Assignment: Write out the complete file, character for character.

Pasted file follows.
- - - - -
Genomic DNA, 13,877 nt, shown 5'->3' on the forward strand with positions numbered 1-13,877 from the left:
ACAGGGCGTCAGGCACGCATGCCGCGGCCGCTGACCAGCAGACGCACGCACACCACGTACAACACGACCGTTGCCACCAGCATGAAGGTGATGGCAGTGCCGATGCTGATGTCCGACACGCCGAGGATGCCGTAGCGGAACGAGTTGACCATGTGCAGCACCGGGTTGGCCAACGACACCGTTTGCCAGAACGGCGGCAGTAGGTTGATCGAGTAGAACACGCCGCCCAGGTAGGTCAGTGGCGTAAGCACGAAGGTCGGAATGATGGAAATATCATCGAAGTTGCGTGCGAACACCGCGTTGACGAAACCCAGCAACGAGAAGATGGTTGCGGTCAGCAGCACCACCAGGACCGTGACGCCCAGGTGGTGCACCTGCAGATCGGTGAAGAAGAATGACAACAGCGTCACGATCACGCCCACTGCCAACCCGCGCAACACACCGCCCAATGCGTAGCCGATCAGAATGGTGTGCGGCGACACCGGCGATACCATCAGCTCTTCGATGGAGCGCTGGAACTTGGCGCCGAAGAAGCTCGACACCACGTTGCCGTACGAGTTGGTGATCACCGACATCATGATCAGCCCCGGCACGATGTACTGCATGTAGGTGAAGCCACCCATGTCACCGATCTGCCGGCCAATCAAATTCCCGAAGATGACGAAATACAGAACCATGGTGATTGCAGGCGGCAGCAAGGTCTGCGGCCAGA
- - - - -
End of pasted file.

Genomic DNA, 13,877 nt, shown 5'->3' on the forward strand with positions numbered 1-13,877 from the left:
ACAGGGCGTCAGGCACGCATGCCGCGGCCGCTGACCAGCAGACGCACGCACACCACGTACAACACGACCGTTGCCACCAGCATGAAGGTGATGGCAGTGCCGATGCTGATGTCCGACACGCCGAGGATGCCGTAGCGGAACGAGTTGACCATGTGCAGCACCGGGTTGGCCAACGACACCGTTTGCCAGAACGGCGGCAGTAGGTTGATCGAGTAGAACACGCCGCCCAGGTAGGTCAGTGGCGTAAGCACGAAGGTCGGAATGATGGAAATATCATCGAAGTTGCGTGCGAACACCGCGTTGACGAAACCCAGCAACGAGAAGATGGTTGCGGTCAGCAGCACCACCAGGACCGTGACGCCCAGGTGGTGCACCTGCAGATCGGTGAAGAAGAATGACAACAGCGTCACGATCACGCCCACTGCCAACCCGCGCAACACACCGCCCAATGCGTAGCCGATCAGAATGGTGTGCGGCGACACCGGCGATACCATCAGCTCTTCGATGGAGCGCTGGAACTTGGCGCCGAAGAAGCTCGACACCACGTTGCCGTACGAGTTGGTGATCACCGACATCATGATCAGCCCCGGCACGATGTACTGCATGTAGGTGAAGCCACCCATGTCACCGATCTGCCGGCCAATCAAATTCCCGAAGATGACGAAATACAGAACCATGGTGATTGCAGGCGGCAGCAAGGTCTGCGGCCAGA